“Whatever Labour presents now would be up for negotiation in coalition talks where the Greens would have considerable sway – not to mention concessions demanded by Dotcom.

“On top of that, the Greens and Labour are arguing over their numbers. The Greens say they want Labour’s numbers independently audited – and for good reason.  And as we saw from the weekend, they can’t even agree fairly basic stuff like where the two of them think the top personal tax rate should be.

“The last time we saw this sort of approach, New Zealand taxpayers and families were the losers, with high deficits, a stalling economy and mortgage interest rates at nearly 11 per cent. New Zealand simply can’t afford the Labour/Greens/Dotcom coalition,” Mr English says.

High tax, high spending policies under the last Labour-led government put the country into recession before the rest of the world and left us with a forecast for a decade of deficits.

If they couldn’t manage the books responsibly in good times, they’ll have no show of exercising the restraint needed to ensure we keep on the road to recovery from bad times.

 


Poll of polls

August 23, 2014

Colin James’ poll of poll :

The first poll taken after the Nicky Hager book launch, by DigiPoll for the New Zealand Herald from August 14 to 20, did not dent National’s polling average, which was 50.8% in the four polls up to mid-August. DigiPoll recorded a drop from its last poll in mid-July but gave a higher figure than the TV3 poll which dropped out of the latest four-poll average.

(Explainer: The POLL of POLLS is an arithmetical average of the four most recent major polls since mid-June ,from among the following: Fairfax Media-TV1 Colmar Brunton, TV3 Reid Research, Ipsos, NZ Herald DigiPoll, Roy Morgan New Zealand (up to June only one of its two-a-month was included) and UMR Research, which is not published.*)

DigiPoll’s 25.2% reading for Labour dragged Labour’s average down to 25.3%. That average included the Ipsos poll for Fairfax Media, which gave National much more and Labour much less than other recent polls. . . .

The Greens’ average is steady at 11.9%, within a range it has held since the last election. . .

New Zealand First has got close to the 5% hurdle, with a 4.9% average to mid-August, boosted by a high 6.5% in the Roy Morgan poll. Internet-Mana was 2.7%, the Conservatives 2.4%, the Maori party 0.9%, ACT 0.5% and United Future 0.3%. . .

There was a slight lift in the latest Roy Morgan reading (from August 4-17) of whether the country is heading in the right direction. This slight lift is more confirmation that the mood is topping out but it remains very positive. . .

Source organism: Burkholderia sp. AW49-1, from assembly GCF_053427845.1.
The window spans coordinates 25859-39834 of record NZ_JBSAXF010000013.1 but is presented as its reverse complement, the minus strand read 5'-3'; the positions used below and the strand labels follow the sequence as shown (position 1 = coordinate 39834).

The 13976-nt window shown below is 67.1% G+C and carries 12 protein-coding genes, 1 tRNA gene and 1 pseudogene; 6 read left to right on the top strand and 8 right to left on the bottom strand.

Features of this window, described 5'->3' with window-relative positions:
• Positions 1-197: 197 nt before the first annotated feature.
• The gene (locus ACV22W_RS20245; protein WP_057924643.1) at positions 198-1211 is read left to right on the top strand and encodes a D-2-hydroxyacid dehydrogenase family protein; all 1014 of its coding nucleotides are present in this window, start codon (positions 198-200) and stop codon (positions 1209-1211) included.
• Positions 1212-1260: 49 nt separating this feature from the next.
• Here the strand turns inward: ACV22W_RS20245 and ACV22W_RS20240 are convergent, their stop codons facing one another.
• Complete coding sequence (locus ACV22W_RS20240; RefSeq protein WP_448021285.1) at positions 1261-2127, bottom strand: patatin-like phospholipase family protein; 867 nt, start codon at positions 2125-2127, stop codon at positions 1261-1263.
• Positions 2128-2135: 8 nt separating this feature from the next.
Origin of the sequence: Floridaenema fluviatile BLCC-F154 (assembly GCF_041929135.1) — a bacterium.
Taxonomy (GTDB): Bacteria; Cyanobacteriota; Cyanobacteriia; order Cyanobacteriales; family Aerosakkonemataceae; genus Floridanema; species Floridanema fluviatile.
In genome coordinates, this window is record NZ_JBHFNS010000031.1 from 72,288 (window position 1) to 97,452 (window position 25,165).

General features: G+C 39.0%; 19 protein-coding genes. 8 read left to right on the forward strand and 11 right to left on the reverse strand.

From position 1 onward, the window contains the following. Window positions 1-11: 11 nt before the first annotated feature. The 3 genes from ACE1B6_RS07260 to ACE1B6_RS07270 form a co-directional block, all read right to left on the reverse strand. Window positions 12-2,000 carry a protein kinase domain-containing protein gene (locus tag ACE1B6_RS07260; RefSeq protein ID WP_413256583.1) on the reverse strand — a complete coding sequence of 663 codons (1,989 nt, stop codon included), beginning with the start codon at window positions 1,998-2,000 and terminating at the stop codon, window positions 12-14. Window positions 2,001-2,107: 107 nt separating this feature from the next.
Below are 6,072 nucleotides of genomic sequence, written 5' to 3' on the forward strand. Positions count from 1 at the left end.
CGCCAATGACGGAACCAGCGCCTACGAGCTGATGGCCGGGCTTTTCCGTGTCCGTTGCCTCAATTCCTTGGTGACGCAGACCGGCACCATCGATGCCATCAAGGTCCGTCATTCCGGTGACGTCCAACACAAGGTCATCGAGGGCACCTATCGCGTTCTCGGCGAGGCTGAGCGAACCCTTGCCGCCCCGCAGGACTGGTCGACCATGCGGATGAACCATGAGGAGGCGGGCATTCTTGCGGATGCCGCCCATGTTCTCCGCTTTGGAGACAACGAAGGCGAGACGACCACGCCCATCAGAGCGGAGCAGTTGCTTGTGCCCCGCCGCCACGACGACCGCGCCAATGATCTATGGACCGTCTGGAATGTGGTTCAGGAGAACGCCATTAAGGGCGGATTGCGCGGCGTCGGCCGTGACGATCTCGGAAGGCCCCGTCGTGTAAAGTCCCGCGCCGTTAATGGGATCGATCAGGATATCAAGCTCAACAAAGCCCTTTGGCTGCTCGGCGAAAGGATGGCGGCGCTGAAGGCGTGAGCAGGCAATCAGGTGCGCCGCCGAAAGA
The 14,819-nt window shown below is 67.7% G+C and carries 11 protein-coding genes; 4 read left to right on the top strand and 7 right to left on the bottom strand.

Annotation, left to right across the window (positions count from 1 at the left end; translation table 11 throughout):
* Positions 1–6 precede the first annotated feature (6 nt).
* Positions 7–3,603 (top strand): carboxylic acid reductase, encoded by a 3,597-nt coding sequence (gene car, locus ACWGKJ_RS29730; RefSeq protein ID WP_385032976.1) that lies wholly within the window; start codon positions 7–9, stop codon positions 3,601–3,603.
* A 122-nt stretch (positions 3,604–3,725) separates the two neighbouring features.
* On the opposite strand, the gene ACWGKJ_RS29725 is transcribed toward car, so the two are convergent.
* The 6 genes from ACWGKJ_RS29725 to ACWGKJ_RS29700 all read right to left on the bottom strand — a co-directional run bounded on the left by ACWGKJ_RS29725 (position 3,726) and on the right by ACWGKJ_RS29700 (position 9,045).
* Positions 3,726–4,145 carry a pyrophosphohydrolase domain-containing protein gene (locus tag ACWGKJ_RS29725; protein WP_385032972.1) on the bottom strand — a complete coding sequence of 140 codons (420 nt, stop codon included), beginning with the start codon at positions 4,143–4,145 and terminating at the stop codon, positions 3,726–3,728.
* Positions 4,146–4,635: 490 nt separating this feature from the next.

The level of confidence the country is heading in the right direction is important and backs up National’s assertion that it and its policies are working for New Zealand.


Policy matters

August 21, 2014

Wayne Mapp asks: So is this going to be the first policy-free election?

One would hope not. We are still getting over the aftermath of the GFC of 2008-2011. The inequality debate is directly stimulated by that event. Christchurch has still got a lot of rebuilding to do, with all the different choices that implies.

But over the last week any substantive policy issues were virtually drowned out. How many people know about the Greens’ child and welfare policies, or National’s cycling announcement? And without actually looking it up, I could not think of what Labour has promised in the past week. On checking, it was free doctors’ visits for those over 65.

But that is the problem with non-party actors attempting to hijack election news; it crowds out the policies that will actually be the basis of governing the country. And if people can’t recall the policies of the parties due to their naturally limited bandwidth, they are more likely to revert to their general sense of which party they will support. Of course many would say that is a good enough basis to decide how to vote, but it rather makes a mockery of election campaigns and the manifesto commitments each party makes. . .

Yesterday two people who know I’m active in the National Party opened a conversation about the election.

Both said they had no interest in the side shows, both wanted to know more about policy.

Policy matters but most never gets reported and even less gets serious analysis.